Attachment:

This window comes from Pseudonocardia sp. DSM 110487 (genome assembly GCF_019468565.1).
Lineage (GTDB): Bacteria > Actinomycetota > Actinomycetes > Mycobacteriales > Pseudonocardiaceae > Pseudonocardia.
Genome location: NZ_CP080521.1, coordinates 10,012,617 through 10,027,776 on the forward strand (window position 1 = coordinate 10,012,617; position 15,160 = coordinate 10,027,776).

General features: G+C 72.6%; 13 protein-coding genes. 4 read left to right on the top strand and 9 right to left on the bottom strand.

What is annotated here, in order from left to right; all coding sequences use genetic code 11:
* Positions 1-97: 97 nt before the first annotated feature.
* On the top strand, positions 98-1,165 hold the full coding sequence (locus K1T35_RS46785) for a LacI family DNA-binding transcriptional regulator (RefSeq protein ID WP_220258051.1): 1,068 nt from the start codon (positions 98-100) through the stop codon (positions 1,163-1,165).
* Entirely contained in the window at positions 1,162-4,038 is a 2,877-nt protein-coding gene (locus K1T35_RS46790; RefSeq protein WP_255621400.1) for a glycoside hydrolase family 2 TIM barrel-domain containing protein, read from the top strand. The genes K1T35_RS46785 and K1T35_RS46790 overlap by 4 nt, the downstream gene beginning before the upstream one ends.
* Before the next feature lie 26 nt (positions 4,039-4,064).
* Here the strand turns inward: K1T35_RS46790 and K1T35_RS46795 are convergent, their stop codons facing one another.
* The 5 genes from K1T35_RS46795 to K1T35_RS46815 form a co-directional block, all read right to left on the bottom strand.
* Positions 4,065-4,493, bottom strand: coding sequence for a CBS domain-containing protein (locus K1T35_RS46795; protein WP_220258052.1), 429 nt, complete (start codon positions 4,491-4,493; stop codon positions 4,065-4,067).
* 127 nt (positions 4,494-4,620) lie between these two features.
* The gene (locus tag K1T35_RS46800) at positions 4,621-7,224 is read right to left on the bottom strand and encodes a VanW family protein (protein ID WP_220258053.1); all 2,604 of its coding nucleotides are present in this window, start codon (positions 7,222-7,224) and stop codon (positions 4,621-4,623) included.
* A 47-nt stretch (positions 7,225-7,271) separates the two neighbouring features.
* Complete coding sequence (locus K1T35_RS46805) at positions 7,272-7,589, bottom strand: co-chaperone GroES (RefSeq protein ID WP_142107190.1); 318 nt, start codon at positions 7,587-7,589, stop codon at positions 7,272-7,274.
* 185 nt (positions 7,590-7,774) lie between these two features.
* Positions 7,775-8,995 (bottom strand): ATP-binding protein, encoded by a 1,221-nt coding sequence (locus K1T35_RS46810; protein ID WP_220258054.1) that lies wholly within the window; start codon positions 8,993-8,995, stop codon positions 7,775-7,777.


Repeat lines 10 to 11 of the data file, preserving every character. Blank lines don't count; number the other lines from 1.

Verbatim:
* Here the strand turns inward: K1T35_RS46790 and K1T35_RS46795 are convergent, their stop codons facing one another.
* The 5 genes from K1T35_RS46795 to K1T35_RS46815 form a co-directional block, all read right to left on the bottom strand.